Money spent on social media-related advertising is expected to grow this year significantly. Forrester Research’s Interactive Marketing Forecast for the next five years, estimates social media marketing to grow at an annual rate of 34 percent – faster than any other form of online marketing and double the average growth rate of 17 percent for all online mediums. Forrester had estimated that $716 million would be spent on the medium this year in 2009, growing to $3.1 billion in 2014. At that point, social media will be a bigger marketing channel than both email and mobile, but still just a fraction of the size of search or display advertising ($31.6B and $16.9B, respectively). Not surprisingly, some of this growth comes at the expense of offline advertising. Forrester estimates that online advertising will grow from 12 percent of total marketing spend this year to 21 percent by 2014, meaning that offline ad spend will fall. In fact, Forrester concludes that “overall advertising budgets will decline,” meaning efficiencies are being had by shifting money to the Web.

Another recent report published by eMarketer, has now declared that the medium is considered the top priority in the digital space according to a survey of senior marketers. 45.4% of respondents considered social a ‘top priority’ while another 42.2% deemed it ‘important’. That narrowly beat out digital infrastructure for the top spot, with other marketing tactics like search, mobile, and blogger outreach trailing significantly. The data, also indicates that ‘time on site’ is now the metric marketers are most interested in, followed by unique page views, click-thru rate, and the traditional page view. that engagement is here to stay as the preferred way of doing business. That means both more engaging ads that leverage social media, and more engaging web sites that keep users around beyond a simple page view.

Social media marketing will definitely be an important portion of the marketing mix as businesses are able to tailor their products better with engaging with users using sophisticated communication platforms. Marketeers around the world are watching some successful models like Dell execute social media in an optimal way.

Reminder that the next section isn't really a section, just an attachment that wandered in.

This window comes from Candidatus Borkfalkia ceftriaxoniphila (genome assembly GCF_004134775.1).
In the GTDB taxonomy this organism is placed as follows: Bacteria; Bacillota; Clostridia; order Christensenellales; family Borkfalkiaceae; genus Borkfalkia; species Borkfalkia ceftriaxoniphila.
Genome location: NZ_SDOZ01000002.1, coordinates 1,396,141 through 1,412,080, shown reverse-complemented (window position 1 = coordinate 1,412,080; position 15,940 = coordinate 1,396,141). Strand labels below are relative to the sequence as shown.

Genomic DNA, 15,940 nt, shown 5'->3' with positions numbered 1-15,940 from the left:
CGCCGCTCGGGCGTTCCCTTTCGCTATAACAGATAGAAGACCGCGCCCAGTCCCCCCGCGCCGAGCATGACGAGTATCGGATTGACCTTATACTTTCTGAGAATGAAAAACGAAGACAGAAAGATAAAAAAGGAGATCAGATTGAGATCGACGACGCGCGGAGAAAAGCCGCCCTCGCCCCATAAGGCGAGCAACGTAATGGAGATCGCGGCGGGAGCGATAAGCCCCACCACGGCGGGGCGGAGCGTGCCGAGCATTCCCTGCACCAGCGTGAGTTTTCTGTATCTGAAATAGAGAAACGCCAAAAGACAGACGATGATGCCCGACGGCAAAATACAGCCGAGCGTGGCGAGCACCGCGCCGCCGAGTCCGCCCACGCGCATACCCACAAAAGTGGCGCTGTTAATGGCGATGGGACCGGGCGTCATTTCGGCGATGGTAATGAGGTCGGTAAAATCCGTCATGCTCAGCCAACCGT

Dell is one of the few companies which have driven the social media to their advantage. While such examples are widely acknowledged and appreciated, working out such examples and such business models is tricky. We would discuss the Marketeer’s dilemna in going for Social Media in my next post.

Sino-Google Conflict (Part IV): The Impact of Information censorship on free information and societal development

Posted in Internet and Search by Manas Ganguly on January 20, 2010

If Google walks away entirely from its business dealings in China, it’s unlikely that other U.S. companies will follow it out the door. However, they might be emboldened to speak up in the future when they encounter uncomfortable restrictions imposed by the country’s government. A possible Google pullout could also anger China’s public and embolden other companies to vent grievances. China’s Internet-connected public has for long tolerated a gap between rapid economic and technological progress and a closed, secretive political system. The political outcome of this stand-off is that it could stir up a restive group of people, which is the younger people and the Internet users in China who may look at access to information as a civil right. China’s potential Internet lobby is vast. China’s online population soared by nearly 30 percent last year to 384 million people, bigger than the whole U.S. population. It includes the Chinese elite of entrepreneurs and professionals who have benefited most from economic reform and usually support the ruling party. While, other companies that accept pervasive controls in exchange for access to China’s huge and growing market appeared unlikely to follow Google’s lead. Still, there could be less drastic changes in their relations with Beijing. There may not be a lot of foreign companies stand up and walk out of China, but you might see a lot more foreign companies standing up and being much tougher in dealing with what they consider to be an unfairness in market access and trade issues.